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Book Series Review: Anya and Her Wings & Superseal, written by Natalia Lialina and illustrated by Andrei Lialin

Today for the first time on my blog I'm reviewing two books in one post. The reason being that both are from the same author (Natalia Lialina) and designer/illustrator (Andrei Lialin). Moreover, both of these books are the work of The Chickenleg House creative group. If you want to know more about this children's book series, I recommend visiting Natalia Lialina's official site (here). 
Before I get into reviewing these two lovely books, I want to take a moment to stress the importance of reading to children. In this screen and technology dominated age, a nice book is every parent's best friend.  As a parent, family member, friend or educator, you'd want kids to rest their eyes from the screen as often as possible. If you want to improve your children's language skills, one of the best ways to do it is by reading to them. 
Reading to (and with) children will not only help them improve their vocabulary and literacy, but will also help to develop their imaginati…
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Book Review and Recommendation: The Crying of Lot 49, Thomas Pynchon

The Crying of Lot 49 was such a fun read! Sign me in for more Thomas Pynchon, please. This was my first reading of one of Pynchon's works, and I was honestly blown away. How is it possible that I haven't read him sooner? Well, it's never too late to discover a good writer. I'm actually happy that I dived into this novel blissful unaware of anything regrading the author, the time period it was written in or the novel itself. That made the reading all the more fun. The Crying of Lot 49 has proved to be such an exquisite literary surprise! If this novel is anything to go by, Thomas Pynchon has a really peculiar writing style. The narrative in this novel often felt chaotic, but I absolutely enjoyed its potent mix of wild humour, entertaining characters, delicious sarcasm, social commenting and alternative history! I didn't find it hard to follow at all. Maybe it was because of my mood at the time, but I found myself immersed in the novel.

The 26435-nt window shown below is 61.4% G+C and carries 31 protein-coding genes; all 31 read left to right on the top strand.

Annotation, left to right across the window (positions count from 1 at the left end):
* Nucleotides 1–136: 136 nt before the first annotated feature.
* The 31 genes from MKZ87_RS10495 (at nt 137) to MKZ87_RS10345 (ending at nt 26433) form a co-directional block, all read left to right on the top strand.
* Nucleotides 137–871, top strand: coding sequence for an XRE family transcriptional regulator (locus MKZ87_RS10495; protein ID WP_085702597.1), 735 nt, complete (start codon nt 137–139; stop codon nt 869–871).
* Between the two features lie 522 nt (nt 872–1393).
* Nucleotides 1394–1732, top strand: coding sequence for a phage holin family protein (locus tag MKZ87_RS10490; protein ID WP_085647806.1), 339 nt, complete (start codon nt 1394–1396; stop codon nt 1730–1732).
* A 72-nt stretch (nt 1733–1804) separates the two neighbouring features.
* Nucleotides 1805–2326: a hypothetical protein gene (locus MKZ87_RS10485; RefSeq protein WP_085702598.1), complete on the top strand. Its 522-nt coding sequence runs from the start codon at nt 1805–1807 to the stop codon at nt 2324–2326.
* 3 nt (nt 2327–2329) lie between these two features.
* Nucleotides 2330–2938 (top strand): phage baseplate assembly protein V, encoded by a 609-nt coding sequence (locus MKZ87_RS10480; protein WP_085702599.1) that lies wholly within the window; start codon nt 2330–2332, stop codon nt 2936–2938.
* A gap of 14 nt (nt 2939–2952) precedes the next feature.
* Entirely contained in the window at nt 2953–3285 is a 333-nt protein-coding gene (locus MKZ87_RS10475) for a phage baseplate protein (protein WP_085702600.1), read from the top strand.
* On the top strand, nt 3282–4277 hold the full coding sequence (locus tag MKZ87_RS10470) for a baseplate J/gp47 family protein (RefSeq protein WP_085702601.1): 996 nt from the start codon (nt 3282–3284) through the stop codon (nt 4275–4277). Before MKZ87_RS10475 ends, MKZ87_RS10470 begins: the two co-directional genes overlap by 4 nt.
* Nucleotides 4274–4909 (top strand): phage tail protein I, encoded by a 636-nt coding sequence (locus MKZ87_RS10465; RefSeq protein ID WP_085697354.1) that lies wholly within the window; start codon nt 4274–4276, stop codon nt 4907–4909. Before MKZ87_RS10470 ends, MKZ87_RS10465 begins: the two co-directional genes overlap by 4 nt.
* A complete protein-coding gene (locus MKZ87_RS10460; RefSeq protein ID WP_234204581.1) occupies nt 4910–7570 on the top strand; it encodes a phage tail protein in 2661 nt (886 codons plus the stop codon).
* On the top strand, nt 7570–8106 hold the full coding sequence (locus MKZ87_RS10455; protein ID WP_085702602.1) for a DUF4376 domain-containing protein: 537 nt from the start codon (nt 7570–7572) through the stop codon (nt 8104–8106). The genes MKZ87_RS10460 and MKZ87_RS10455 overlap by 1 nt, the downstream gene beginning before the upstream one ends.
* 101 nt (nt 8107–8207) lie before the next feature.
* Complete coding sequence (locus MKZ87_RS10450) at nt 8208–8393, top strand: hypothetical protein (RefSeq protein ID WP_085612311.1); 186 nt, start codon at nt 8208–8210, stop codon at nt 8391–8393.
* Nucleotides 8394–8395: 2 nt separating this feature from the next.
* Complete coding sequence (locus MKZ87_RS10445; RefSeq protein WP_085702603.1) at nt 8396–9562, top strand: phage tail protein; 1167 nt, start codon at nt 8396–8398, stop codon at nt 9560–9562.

But first things first. I read …

Book Review and Recommendation: My Universities, a book by Maxim Gorky

My Universities is the third and the last part of Gorky's autobiographical trilogy. I was very much impressed with this book. Honestly, I can't recommend it enough. One thing is certain, Gorky is a fantastic thinker and writer. In fact, the more I read Gorky, the more I like him. My Universities was a chance read, I have to admit. I found a vintage copy at home (probably one of my husband's books) and I read it in one sitting. Had I planned my reading, I probably wouldn't start with the last of his autobiographical books. No regrets, though. My Universities is a very powerful piece of writing and I enjoyed reading it. This book provides a painful insight into Russian society of the time. Moreover, it allows the reader to observe Gorky's formative years, his personal evolution and the emergence of his personality.